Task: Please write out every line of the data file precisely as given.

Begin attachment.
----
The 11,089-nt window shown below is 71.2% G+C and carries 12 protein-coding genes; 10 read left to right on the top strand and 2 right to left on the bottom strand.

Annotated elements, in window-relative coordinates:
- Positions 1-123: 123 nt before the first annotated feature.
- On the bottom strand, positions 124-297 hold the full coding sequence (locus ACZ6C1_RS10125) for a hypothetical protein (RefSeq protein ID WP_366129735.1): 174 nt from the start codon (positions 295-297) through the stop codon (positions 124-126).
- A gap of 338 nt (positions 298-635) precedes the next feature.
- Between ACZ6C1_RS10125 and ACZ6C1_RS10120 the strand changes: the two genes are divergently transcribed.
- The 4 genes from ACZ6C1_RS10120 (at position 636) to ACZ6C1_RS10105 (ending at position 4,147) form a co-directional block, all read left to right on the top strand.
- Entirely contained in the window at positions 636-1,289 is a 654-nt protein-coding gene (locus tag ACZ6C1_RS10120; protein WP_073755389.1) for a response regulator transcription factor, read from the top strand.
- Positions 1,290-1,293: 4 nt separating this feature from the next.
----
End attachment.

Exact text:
The 11,089-nt window shown below is 71.2% G+C and carries 12 protein-coding genes; 10 read left to right on the top strand and 2 right to left on the bottom strand.

Annotated elements, in window-relative coordinates:
- Positions 1-123: 123 nt before the first annotated feature.
- On the bottom strand, positions 124-297 hold the full coding sequence (locus ACZ6C1_RS10125) for a hypothetical protein (RefSeq protein ID WP_366129735.1): 174 nt from the start codon (positions 295-297) through the stop codon (positions 124-126).
- A gap of 338 nt (positions 298-635) precedes the next feature.
- Between ACZ6C1_RS10125 and ACZ6C1_RS10120 the strand changes: the two genes are divergently transcribed.
- The 4 genes from ACZ6C1_RS10120 (at position 636) to ACZ6C1_RS10105 (ending at position 4,147) form a co-directional block, all read left to right on the top strand.
- Entirely contained in the window at positions 636-1,289 is a 654-nt protein-coding gene (locus tag ACZ6C1_RS10120; protein WP_073755389.1) for a response regulator transcription factor, read from the top strand.
- Positions 1,290-1,293: 4 nt separating this feature from the next.